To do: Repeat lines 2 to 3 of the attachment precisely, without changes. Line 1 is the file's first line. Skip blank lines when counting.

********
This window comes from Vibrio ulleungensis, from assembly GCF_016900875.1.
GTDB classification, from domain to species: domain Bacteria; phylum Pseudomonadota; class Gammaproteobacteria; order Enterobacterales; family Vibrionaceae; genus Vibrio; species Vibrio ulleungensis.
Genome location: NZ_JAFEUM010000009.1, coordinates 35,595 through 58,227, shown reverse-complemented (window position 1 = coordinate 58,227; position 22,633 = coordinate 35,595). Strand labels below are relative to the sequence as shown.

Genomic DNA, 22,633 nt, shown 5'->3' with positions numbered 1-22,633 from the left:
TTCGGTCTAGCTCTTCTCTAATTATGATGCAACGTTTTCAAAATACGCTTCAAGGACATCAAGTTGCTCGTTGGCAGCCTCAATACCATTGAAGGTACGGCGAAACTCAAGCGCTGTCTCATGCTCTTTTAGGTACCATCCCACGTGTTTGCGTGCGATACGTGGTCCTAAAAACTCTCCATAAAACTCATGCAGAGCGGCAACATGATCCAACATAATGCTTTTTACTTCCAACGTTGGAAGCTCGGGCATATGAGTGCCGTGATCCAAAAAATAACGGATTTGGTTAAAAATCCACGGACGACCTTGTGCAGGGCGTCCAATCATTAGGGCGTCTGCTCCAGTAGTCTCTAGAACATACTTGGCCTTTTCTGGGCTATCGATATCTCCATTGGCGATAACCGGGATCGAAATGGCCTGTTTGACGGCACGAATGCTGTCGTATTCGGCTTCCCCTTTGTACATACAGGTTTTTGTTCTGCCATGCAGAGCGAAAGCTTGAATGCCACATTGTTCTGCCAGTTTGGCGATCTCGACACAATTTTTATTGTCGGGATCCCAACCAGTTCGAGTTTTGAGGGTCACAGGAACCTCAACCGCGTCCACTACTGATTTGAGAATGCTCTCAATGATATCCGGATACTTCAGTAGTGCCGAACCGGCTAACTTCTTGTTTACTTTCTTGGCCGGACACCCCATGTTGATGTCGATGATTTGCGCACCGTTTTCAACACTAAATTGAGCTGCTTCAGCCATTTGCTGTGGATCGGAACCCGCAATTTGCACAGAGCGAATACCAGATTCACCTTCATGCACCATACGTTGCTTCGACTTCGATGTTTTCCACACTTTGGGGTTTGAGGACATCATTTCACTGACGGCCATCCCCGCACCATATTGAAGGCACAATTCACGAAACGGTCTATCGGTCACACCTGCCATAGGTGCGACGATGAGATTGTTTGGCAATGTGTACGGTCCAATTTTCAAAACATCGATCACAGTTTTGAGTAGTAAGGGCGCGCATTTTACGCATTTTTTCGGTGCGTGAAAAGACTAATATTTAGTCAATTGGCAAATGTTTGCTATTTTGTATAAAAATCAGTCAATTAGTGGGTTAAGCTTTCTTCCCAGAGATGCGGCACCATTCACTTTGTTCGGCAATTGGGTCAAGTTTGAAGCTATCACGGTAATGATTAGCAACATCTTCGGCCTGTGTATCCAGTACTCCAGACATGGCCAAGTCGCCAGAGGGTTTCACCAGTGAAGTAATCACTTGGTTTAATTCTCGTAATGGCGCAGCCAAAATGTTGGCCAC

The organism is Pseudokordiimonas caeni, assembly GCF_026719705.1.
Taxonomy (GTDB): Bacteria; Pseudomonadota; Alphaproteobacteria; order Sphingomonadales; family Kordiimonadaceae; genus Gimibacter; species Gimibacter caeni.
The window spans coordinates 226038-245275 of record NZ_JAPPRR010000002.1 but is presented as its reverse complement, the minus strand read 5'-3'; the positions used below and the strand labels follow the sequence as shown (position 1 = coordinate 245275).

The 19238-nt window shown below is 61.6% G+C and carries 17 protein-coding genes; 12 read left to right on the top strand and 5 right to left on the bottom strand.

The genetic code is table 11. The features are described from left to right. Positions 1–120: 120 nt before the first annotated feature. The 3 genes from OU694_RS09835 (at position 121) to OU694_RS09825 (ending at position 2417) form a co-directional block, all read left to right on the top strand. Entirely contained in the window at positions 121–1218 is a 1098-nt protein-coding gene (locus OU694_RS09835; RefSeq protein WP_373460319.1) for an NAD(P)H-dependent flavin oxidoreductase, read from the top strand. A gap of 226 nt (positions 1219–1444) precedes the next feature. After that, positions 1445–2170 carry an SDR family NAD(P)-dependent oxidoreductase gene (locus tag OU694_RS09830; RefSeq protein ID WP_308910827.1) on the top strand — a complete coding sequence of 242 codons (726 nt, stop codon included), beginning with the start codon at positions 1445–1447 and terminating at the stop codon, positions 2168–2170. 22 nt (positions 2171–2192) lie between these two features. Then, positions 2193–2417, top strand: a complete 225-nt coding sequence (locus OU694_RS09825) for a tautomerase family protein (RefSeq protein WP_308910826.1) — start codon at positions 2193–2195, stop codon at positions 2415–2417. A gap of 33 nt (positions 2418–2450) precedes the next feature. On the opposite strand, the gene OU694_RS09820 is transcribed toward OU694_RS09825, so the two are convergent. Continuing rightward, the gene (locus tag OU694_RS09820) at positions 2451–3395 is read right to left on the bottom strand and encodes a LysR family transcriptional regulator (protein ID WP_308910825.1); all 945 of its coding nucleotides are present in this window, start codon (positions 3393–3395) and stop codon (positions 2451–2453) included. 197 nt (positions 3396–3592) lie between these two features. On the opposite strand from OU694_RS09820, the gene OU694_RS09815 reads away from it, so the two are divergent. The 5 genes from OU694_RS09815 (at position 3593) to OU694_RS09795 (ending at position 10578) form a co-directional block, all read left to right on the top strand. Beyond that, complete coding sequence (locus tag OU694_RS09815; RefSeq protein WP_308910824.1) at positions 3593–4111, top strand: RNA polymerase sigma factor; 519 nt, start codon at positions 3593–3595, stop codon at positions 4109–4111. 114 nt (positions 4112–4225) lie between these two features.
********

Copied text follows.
GTDB classification, from domain to species: domain Bacteria; phylum Pseudomonadota; class Gammaproteobacteria; order Enterobacterales; family Vibrionaceae; genus Vibrio; species Vibrio ulleungensis.
Genome location: NZ_JAFEUM010000009.1, coordinates 35,595 through 58,227, shown reverse-complemented (window position 1 = coordinate 58,227; position 22,633 = coordinate 35,595). Strand labels below are relative to the sequence as shown.